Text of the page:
Kelleher Warming Fire
The universe works its magic in strange and interesting ways. I had just sat down on a bench in the Central Garden with Erin Kelleher to learn more about Kelleher Heating and Oil and why, for the third year, they feel very passionate about sponsoring the Kelleher Warming Fire at Dominion Energy GardenFest of Lights.
What I learned made perfect sense. Kelleher is all about warmth and community and, as a favorite gathering space to enjoy s’mores and hot cocoa with friends around the fire, the Kelleher Warming Fire is the perfect symbol of this. I asked Kelleher to tell me what three words embody Kelleher Heating. At first, he was at a loss for words — sparked only by humbleness, not unknowing. And during this pause, within minutes of sitting down on a gorgeous fall day to chat, Kelleher turned to me and said, “Look at this guy!”
Up walked a man dressed all in white with a white sun hat. Kelleher introduced him as Mike McNamara, a Kelleher employee for 49 years. McNamara and I shook hands, and I learned he is an avid fan of the Garden since retiring. As a Garden member since 2017, he visits daily to walk our grounds. Actually, his routines are a bit more ambitious. He takes two, hour-long walks each day: a morning walk at Maymont and an afternoon walk at Lewis Ginter Botanical Garden.
I joked about the coincidence. Then Kelleher turned to McNamara and repeated my question to him: What three words embody Kelleher? McNamara’s response was swift and unhesitating: “Fairness. Generosity. And loyalty.”
As a man who worked for the business for 49 years, I’d say McNamara knows a thing or two about loyalty himself. Then, just as quickly as he arrived, he apologized for interrupting our meeting and went on his way.
Kelleher glanced around the Garden. “We grew up around here,” he said. My mom grew up on Brook Road by Mandarin Palace. My dad and his brothers grew up in Lakeside by the Belmont Golf Course. As boys, we played around the dam and [Lakeside] Lake near Jefferson Lakeside Country Club.”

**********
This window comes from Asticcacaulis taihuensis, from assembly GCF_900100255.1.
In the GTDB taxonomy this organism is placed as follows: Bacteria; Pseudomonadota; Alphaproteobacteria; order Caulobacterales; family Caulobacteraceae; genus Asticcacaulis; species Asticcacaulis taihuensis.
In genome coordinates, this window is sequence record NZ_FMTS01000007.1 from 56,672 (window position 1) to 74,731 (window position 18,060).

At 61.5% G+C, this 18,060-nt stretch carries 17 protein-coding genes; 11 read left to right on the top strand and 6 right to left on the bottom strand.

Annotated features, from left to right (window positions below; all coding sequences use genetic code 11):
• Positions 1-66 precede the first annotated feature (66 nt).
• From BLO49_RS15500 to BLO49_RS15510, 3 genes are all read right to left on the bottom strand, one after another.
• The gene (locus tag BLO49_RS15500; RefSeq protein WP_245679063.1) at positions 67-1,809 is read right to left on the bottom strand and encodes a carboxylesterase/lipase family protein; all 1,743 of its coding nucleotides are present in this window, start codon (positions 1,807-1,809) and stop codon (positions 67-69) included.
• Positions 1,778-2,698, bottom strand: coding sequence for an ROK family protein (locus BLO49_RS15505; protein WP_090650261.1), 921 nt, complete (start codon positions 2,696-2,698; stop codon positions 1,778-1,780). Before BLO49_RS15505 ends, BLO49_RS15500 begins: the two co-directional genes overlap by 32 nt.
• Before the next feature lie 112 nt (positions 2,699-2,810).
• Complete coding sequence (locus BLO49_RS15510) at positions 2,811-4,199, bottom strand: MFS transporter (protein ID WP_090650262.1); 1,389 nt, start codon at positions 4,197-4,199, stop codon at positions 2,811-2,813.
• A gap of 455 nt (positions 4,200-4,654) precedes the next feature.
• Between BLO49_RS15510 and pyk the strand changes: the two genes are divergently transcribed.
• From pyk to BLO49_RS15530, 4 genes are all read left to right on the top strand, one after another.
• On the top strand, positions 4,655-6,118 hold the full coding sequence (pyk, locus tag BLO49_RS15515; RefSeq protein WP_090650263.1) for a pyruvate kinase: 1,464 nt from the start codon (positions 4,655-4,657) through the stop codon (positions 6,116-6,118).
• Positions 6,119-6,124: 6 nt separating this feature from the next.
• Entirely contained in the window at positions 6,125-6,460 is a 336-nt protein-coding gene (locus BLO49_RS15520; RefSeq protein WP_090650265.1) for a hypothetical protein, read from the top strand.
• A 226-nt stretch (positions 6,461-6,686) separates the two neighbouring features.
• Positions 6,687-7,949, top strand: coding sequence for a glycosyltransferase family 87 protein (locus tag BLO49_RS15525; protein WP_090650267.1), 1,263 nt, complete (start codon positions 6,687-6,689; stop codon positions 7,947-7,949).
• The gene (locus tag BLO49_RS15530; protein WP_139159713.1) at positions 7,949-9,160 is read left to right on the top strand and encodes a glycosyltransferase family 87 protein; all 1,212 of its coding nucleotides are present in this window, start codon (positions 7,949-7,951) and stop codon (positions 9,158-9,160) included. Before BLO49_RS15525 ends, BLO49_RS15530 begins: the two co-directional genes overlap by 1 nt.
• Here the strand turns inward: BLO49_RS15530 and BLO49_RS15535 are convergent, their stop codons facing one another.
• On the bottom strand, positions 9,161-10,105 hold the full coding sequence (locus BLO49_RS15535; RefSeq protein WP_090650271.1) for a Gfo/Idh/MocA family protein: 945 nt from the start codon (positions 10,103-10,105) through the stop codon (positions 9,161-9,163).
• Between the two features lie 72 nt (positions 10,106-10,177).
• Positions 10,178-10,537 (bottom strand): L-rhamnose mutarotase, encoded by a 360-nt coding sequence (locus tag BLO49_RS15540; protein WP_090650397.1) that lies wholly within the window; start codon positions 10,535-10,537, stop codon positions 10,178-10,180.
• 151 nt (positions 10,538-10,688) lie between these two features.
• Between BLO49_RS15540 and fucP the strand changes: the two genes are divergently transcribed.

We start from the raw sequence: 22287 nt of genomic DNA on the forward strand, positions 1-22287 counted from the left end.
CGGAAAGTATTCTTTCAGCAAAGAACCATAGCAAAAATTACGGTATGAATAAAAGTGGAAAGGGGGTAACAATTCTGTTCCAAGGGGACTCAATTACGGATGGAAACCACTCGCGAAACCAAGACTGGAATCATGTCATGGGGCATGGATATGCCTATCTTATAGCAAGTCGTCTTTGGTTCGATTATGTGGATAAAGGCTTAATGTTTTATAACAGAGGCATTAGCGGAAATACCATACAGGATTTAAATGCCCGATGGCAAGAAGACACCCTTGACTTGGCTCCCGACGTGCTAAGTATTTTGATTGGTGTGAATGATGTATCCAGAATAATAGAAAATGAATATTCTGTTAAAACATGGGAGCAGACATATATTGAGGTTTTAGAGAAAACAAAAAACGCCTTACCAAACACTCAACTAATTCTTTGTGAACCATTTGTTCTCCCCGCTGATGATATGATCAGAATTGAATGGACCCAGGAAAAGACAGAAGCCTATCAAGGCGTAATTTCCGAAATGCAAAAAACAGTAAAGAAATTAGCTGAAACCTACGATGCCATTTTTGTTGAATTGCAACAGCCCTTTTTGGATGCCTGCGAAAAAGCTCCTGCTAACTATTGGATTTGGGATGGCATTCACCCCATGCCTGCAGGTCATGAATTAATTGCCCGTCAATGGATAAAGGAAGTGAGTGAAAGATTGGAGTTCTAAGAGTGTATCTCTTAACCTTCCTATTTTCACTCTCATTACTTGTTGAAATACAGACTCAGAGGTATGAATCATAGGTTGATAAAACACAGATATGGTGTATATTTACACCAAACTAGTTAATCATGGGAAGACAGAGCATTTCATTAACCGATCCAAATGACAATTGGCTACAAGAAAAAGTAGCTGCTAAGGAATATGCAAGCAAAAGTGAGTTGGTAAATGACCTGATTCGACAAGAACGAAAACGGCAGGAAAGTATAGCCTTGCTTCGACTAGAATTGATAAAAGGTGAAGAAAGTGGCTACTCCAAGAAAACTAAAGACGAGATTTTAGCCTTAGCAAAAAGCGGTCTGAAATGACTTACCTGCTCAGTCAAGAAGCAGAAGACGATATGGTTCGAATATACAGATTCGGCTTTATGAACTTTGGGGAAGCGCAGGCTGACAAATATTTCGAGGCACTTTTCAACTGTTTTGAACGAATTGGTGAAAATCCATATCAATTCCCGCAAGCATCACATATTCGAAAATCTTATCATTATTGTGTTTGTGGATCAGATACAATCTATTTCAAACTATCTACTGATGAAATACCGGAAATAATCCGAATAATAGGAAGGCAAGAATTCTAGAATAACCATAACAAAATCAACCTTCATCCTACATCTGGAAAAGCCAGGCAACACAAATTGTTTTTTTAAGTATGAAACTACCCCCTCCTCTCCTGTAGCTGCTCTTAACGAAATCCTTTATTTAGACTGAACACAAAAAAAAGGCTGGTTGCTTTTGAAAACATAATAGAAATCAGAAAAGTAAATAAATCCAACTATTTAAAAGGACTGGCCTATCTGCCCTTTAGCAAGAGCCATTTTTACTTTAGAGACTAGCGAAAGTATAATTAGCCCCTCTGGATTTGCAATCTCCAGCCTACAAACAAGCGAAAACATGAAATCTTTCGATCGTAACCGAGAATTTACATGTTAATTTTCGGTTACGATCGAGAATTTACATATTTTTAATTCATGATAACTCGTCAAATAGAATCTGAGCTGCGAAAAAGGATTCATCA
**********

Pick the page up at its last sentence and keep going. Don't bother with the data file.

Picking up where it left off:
With McNamara setting the stage, Kelleher began to talk more about the company and its history.
“It all goes back to my grandfather [Mike Kelleher]. He set the company culture on day one — and it’s all about treating people fairly,” he said. Kelleher explained that his grandfather felt the company he was working for wasn’t giving their customers the attention that he felt they deserved. “He thought he could do a better job so he left that company and took the oil truck driver, George, with him.” That was 1968. By 1969, his son, Kelleher’s father, had joined the company, and it became a family business. FIve family members currently work there.
“My grandfather was very customer-oriented. Extremely customer service-oriented,” Kelleher said.
Here at Lewis Ginter Botanical Garden, our core values are hospitality and integrity. You can read in our strategic plan that we value people as our greatest asset. It’s refreshing to find a person, and even rarer to find a company, as authentically people-oriented as this one. That’s why our partnership is magical. We are so grateful to Kelleher for bringing warmth and coziness to our guests during Dominion Energy GardenFest of Lights.
Meanwhile, George Noel, the oil delivery driver who helped start the company, ended up staying another 53 years. To this day, he still delivers oil for Kelleher. He’s probably the best-known, possibly most beloved, oil delivery driver in Richmond. In fact, I remember meeting him in 1998 when he came to my house!